It’s the same old story: a boy and a girl meet as children, become best friends, and feelings blossom. The typical plot for rom-coms, created to prepare us poor viewers for the endless amount of Christmas films coming out in the coming weeks.
Alex (Sam Claflin) and Rosie (Lily Collins) grow up in the same street, their houses separated only by a small church. They’re young, careless, and wishing for a better life, even if it means leaving England behind.
But life is never easy, especially in films, and you’re subjected to 12 years of ups and downs as they try to sort out their feelings for each other.
Somehow, director Christian Ditter manages to use the trite plot devices typical of rom-coms in a new, interesting way: there’s no cheesiness in this film. Characters are well-rounded and real, with flaws and imperfections allowing the viewers to see a reflection of themselves in them.
You’re eased into time lapses, a directorial decision which helps in providing something rom-coms tend to lack: credibility.
Alex and Rosie grow up in front of your very eyes, sharing the burden of being thrown into adulthood without the handbook and coming to terms with the decisions they’ve made.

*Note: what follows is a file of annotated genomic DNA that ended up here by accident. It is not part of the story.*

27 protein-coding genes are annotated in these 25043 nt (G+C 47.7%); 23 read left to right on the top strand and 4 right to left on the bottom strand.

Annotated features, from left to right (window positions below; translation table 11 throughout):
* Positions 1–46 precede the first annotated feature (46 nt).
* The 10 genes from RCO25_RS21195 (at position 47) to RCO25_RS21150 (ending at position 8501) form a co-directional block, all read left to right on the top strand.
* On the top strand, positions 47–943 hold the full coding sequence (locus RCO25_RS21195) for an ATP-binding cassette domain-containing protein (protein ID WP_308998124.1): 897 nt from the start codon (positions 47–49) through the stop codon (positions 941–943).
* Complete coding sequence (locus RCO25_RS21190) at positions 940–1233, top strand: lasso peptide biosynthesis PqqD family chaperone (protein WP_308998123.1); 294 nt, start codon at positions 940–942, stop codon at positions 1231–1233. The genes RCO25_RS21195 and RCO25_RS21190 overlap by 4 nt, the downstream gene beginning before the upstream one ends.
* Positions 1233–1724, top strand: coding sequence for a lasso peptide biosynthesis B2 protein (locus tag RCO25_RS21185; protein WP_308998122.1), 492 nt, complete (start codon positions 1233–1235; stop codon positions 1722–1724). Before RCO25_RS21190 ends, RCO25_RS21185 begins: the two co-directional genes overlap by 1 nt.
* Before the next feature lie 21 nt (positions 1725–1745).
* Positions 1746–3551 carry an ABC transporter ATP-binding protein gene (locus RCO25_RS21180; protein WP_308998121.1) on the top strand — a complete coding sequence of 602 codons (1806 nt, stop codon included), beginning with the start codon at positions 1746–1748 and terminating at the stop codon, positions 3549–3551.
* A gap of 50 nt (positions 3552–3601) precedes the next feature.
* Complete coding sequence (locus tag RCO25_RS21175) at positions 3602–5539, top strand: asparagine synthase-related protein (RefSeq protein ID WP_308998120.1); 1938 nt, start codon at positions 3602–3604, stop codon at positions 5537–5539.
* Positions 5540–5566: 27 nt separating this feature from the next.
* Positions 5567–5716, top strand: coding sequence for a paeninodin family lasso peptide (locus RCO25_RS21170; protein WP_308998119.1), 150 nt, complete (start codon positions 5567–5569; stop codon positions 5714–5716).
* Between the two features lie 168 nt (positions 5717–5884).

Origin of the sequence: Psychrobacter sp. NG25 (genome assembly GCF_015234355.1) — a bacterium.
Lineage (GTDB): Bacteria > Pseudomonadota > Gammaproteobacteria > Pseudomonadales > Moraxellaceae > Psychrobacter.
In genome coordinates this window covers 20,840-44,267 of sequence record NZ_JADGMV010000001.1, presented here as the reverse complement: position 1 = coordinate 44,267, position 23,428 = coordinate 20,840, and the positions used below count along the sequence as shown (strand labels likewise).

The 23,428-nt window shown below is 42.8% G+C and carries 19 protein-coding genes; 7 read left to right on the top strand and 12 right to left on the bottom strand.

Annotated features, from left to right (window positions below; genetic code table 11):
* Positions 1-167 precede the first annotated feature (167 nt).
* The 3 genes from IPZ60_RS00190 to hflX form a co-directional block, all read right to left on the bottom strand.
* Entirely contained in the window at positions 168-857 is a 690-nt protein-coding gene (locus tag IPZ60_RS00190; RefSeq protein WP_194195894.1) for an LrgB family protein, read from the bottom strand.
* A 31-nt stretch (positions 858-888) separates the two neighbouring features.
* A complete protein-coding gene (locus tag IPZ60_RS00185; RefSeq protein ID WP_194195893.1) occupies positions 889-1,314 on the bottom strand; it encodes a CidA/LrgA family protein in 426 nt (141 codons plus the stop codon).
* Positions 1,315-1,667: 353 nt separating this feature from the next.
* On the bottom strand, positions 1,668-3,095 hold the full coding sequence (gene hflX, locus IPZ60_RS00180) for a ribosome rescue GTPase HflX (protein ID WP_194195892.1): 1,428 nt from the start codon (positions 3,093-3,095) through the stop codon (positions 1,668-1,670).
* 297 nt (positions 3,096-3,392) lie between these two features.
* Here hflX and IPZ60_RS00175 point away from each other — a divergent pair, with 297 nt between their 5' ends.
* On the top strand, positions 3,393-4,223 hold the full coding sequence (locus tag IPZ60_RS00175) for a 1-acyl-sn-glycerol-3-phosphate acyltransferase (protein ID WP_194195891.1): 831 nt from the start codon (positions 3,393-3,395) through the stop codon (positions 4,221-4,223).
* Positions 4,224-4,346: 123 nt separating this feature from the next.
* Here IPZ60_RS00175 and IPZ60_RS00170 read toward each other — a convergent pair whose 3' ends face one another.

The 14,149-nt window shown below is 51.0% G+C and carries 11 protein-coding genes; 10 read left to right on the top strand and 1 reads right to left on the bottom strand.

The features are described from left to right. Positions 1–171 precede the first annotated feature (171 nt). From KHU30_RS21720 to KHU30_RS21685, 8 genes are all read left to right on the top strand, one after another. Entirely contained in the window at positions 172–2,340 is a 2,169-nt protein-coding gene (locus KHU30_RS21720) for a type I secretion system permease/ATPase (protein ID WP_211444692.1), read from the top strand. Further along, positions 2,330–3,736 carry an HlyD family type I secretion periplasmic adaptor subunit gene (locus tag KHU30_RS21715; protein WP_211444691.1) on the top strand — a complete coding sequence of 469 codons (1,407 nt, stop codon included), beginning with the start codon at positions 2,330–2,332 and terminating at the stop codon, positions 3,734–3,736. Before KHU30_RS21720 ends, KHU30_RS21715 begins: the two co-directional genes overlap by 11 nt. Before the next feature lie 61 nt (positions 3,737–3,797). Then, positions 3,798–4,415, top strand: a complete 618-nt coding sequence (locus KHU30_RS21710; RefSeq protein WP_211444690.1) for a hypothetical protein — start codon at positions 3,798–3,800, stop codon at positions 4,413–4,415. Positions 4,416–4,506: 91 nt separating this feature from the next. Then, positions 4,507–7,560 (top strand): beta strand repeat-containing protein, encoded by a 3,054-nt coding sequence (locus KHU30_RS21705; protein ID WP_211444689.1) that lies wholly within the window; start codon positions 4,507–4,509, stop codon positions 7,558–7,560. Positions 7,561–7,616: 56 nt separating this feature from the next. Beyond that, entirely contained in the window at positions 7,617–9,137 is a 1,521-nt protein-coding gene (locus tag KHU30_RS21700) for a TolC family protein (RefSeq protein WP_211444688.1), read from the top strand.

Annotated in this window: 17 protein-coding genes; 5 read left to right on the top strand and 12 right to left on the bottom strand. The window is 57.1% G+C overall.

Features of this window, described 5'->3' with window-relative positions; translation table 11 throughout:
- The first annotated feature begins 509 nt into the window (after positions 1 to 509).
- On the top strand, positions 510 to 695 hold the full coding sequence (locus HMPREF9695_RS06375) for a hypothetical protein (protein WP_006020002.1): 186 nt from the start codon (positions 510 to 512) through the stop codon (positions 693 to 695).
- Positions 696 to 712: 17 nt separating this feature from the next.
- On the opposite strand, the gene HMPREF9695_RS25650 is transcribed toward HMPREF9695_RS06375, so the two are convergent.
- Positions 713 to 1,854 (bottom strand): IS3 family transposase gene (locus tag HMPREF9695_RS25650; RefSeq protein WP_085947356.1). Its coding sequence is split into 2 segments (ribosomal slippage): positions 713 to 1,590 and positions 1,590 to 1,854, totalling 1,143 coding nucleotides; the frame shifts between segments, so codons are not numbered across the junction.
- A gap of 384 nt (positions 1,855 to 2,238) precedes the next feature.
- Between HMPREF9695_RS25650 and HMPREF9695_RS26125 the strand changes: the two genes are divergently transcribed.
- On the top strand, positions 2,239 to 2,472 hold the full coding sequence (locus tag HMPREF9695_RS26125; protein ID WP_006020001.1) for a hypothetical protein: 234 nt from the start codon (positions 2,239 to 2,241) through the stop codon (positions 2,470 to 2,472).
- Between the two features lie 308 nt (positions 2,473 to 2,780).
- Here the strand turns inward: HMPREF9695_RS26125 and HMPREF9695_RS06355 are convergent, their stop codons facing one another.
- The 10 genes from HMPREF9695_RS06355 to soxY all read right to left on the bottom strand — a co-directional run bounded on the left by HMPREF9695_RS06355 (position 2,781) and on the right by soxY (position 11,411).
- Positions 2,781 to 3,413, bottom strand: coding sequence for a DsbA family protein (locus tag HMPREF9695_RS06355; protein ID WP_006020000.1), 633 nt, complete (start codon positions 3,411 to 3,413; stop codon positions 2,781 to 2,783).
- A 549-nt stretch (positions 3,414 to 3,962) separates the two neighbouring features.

You know what they feel because they have problems we see every day – doubting and regretting and finally accepting that you have to fight for what you want. And learn to let go when the time comes.
The ‘00s-themed soundtrack will transport you back in time and let you rediscover songs that you’re going to put back in your waking-up playlist.
Love, Rosie is a good rom-com because it’s not a rom-com. There’s love, of course, but it’s not forced or rushed. It comes slowly and acknowledges that ‘The One’ isn’t always going to be a knight in shining armour, but someone who’s just as fucked up as you are.